We have covered numerous aspects of managing remote teams, and they are all interlinked. Ultimately, if you want to help your team – any team – you need to make sure you develop team culture. Everything else feeds into that – team building, performance management, empowerment, and, as we will explore in this article, motivation.
Motivation is our drive to do or achieve something and it is driven by many different factors. These factors can be broken down into two broad groups: intrinsic and extrinsic. Intrinsic factors are driven by the person, and are connected to an internal reason, whether that is writing a story purely for the enjoyment of it or meditating to relieve stress. Extrinsic factors, on the other hand, are external to the person: writing a story for work or meditating because a friend has asked you to join their meditation class.
They can work together though and are often interlinked. Using those two examples again, both the factors can be present. You may have to write for work, but you may also enjoy it. Your friend may have asked you to join their meditation class, but you’re looking forward to it because you know it may help with stress.
In a work context, it’s important to understand the motivations your team or employees may have, as their motivation feeds into the success of your team.
So, what can you do as a manager?
The manager plays an important role in motivating. A manager can be a positive force and influence, helping to create and encourage a positive working environment which will help motivate their team.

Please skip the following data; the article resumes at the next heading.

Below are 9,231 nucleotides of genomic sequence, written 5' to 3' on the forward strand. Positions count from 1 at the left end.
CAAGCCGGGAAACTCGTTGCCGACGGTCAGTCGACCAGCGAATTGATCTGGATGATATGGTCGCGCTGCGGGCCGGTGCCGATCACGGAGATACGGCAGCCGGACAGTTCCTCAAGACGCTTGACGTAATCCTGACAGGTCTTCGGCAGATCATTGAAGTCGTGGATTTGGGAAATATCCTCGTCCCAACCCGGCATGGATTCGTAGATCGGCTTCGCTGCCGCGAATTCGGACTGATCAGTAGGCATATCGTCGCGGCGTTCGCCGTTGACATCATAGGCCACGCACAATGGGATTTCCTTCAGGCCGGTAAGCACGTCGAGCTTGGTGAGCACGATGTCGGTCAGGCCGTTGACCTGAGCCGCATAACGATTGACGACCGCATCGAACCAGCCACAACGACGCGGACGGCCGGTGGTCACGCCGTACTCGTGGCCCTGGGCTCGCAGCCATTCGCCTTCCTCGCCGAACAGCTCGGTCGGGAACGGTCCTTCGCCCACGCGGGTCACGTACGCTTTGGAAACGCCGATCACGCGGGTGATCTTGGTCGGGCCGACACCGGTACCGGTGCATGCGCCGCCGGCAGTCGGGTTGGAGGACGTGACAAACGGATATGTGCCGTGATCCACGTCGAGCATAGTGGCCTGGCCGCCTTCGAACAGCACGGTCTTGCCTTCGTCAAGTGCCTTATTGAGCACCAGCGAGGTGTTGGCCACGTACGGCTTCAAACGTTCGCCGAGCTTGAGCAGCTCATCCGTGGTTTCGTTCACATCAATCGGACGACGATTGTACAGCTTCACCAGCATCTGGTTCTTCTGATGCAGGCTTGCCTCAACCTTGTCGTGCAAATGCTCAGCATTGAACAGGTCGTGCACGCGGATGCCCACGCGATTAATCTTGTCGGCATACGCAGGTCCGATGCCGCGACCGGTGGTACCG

As we explained above, intrinsic and extrinsic factors often work in tandem, and a manager can help create a balance between these two. Examples of motivation which a manager can provide include praise, encouragement, awards, collaboration, a show of interest and trust, setting goals and making sure the staff have the time and resources. These can all help feed into their teams’ intrinsic factors.
One significant area in which the manager can help to motivate is to encourage self-development, which will demonstrate an investment in their wellbeing and development. People usually want to develop, especially if it helps them at their job, and a show of interest from their manager provides that extra motivation.
When it comes to self-development, a growth mindset can be an important tool. Learning can be hard, and a growth mindset can help overcome the fear of that difficulty, or encourage us to avoid the path of least resistance, a path which won’t help us to develop and further ourselves.
Growth mindset is the belief that we aren’t fixed and we can change, especially when it comes to learning and developing. It’s the opposite of a fixed mindset. It’s allowing ourselves to fail, to try new things even if we’re not sure they will work, and to learn from our mistakes. It’s allowing ourselves to think outside the box, to be uncomfortable and to step out into our discomfort zone. It taps into our curiosity as well and changes how we view or perceive learning. It may suddenly become exciting instead of daunting (or at least exciting despite it being daunting).
If this new mindset is embraced, it will encourage us and motivate us to really push ourselves and improve and build on our knowledge and skills.
There are different ways to develop a growth mindset in your team, but regularly demonstrating it will be a highly effective and will help embed it in the team culture. This is important as the concept may not be taken seriously otherwise. Here are some ways you can demonstrate it:
Of course, a growth mindset isn’t the only motivator – but it is one that often goes under the radar. If you would like more hints, tips and insights into how to manage remote teams, why not look into our suite of courses that covers this very topic?